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rwilkey

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About rwilkey

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    White Dwarf

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    Swindon, UK
  1. Hi Alan, thanks for clarifying, much appreciated!
  2. Apologies Alan, I was going by the given sizes in mm (of the eye lense) in the actual advert and projecting up. Is this not the eyepieces that come with the scope?
  3. Hi Twiga and welcome to SGL. I have found the best place to order stuff is AgenaAstro in CA, I have made many happy purchases here and they have great customer service and fast delivery, found here: https://agenaastro.com/
  4. Hi Banjaxed, I always use a Moon filter as I don't like the light you still see in your eyes after viewing. The Baader Neodymium filter suggested by John above is a great one and the first I ever bought, it is also good on light pollution. The ones I use now are called Neutral Density (ND) filters, they come in three main flavours, 13%, 25% & 50% light transmission or ND13, ND25 & ND50. Of these I find the best one is the ND13 for telescopes 100mm aperture and over. The variable polariser is also another alternative as you can vary the light transmission from 1-40%. I prefer the fixed density filters myself as you don't have to faff around with adjusting it. Just my thoughts!
  5. Not sure about you, but I make it that the telescope takes the older 24.5mm (0.965") eyepieces so recommendations will need to be adjusted accordingly. Hi Talley, unfortunately this size eyepiece is rarely available and when/where they are offered are not available in many focal lengths, I am afraid your options are very limited unless you can find some s/h (sorry 'preowned'). Also, the eyepieces tend to be the old designs with very few elements, so not upgradeable, here are some examples: https://www.nipon-scope.com/0.965-inch-eyepieces https://www.opticsplanet.com/zhumell-0965-plossls-eyepieces.html You might also consider an adapter to enable you to use 1.25" eyepieces, where you have much more choice, here: https://www.amazon.co.uk/Solomark-0-965-Telescope-Eyepiece-Adapter/dp/B00OXKG8BS Hope this helps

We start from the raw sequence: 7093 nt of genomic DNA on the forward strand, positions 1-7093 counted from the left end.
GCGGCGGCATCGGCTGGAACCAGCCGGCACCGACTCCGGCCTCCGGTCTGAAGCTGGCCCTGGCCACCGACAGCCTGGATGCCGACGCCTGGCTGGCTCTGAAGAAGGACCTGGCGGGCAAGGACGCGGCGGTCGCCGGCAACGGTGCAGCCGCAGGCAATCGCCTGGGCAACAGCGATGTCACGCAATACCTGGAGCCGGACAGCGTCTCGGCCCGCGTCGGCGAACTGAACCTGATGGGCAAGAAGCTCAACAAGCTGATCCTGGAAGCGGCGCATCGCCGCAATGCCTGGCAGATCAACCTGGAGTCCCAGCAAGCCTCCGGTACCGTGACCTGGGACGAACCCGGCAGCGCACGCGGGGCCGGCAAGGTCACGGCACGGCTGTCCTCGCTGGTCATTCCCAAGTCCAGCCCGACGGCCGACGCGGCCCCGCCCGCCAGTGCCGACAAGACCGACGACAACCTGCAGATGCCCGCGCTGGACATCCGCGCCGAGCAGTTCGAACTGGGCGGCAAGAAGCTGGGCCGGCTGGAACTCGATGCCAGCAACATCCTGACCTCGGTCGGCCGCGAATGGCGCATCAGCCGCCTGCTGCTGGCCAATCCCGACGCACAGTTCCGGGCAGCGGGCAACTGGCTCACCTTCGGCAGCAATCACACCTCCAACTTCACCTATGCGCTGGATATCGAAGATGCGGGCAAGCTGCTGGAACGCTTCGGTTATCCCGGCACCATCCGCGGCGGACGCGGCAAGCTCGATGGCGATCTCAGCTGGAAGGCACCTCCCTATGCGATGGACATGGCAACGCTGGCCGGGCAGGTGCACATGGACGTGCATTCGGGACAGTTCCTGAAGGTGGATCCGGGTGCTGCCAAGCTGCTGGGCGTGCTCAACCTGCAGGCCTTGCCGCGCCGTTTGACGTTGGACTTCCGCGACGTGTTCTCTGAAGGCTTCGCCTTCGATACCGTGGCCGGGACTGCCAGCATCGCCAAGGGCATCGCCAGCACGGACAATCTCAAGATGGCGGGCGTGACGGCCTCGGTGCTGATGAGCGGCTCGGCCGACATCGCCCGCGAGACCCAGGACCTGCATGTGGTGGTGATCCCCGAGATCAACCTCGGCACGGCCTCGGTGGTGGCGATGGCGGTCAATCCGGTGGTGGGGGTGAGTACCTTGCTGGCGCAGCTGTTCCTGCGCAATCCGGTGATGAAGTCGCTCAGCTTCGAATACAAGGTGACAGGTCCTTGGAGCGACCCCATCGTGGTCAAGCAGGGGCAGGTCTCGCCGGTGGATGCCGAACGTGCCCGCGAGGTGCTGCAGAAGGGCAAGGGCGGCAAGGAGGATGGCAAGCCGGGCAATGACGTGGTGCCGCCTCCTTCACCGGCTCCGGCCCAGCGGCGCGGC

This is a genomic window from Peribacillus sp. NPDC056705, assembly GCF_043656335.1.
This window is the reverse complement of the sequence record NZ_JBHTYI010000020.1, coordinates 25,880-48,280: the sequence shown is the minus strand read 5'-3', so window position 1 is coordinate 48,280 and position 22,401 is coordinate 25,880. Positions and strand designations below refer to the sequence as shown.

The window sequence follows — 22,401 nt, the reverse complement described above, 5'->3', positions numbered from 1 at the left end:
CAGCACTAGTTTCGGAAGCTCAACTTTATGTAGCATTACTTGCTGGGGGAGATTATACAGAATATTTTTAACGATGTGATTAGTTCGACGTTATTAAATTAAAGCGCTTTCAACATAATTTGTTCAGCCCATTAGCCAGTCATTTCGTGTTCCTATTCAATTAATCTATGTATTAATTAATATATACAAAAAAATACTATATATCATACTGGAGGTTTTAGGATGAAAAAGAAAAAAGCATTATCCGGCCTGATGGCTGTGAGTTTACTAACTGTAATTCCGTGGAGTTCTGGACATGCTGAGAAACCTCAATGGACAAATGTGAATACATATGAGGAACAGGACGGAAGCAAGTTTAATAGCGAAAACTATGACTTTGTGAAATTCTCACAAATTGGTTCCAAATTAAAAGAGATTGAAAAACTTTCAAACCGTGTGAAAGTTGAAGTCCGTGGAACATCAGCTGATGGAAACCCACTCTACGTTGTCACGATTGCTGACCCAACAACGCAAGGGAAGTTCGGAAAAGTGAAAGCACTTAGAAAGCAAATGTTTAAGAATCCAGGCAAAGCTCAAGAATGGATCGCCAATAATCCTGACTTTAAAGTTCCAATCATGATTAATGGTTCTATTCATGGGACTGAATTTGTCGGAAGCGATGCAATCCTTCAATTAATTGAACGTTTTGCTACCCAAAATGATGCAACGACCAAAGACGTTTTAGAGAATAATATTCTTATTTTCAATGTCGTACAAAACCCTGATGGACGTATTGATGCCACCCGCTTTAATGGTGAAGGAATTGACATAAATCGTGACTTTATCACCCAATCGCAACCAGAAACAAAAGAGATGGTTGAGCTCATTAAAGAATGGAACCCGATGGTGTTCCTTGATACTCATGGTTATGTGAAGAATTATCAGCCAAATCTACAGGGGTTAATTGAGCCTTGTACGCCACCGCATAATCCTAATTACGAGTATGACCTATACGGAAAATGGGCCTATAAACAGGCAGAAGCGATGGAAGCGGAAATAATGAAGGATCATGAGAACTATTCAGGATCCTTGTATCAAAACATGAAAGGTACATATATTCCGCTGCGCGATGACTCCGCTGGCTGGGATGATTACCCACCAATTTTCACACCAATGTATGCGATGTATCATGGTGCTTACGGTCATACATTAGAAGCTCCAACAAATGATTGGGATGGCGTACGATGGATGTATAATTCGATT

6. Hi Bluesilver, please note that planets will always look the size of a pea through any amateur telescope, but the detail will be improved with larger apertures.
  7. Hi Pete, it's quite a difficult choice buying new ep's because there is so much out there. My recommendation is the Explore Scientific 62º Series, they have average/good eye relief (13 - 22mm) and work well in fast scopes, they are also within your price range, found here: https://www.firstlightoptics.com/explore-scientific-eyepieces/explore-scientific-62-series-ler-eyepieces.html
  8. Hi there, I find flight cases serves me quite well, you can also get ones with foam that you just press out to the shape of your equipment. Many places sell them, some found here (check actual sizes before you order): https://www.ebay.co.uk/bhp/flight-case
  9. I chose the ES82's, so your option 2 was my preferred choice, however, a few XW's thrown in for good measure will not go amiss (option 3), what a choice!
  10. Hi Miguel, a warm welcome from me too. I also love refractors for double stars, planets and Moon, so we are very similar!
  11. Hi Ignoro, no, not that big, like the naked eye planets, it is about the size of a pea. However, I did see light shadows on it like those in the picture, which is why I posted it. It is well worth a look as it's still slightly above Arcturus in the evening and slightly below in the morning. Hope this helps.
  12. Hi Andrew, a warm welcome from me too, here in sunny Swindon!
  13. Hi David, yes, it's a proper little gem. The AFoV of 50º does not matter when you are working at high powers. The zoom is super-smooth and so easy to use, there are so many things you could say about this eyepiece!
  14. Our speaker for May is Mark Woodland FRAS, he will be speaking on 'Exoplanents and the Charterhouse Exoplanet Project '. We meet at Liddington Village Hall, Church Road, Liddington, Wiltshire. SN4 0HB. Start time 7.30 pm. For more details please visit: http://www.swindonstargazers.com/clubdiary/clubdiary.htm
  15. Hi Alan, great that you have seen a first time asteroid like us, we were viewing with my wife's 90mm refractor, apparently it is also a binocular object according to Ian Morison, well, it's bright enough as you would have found!
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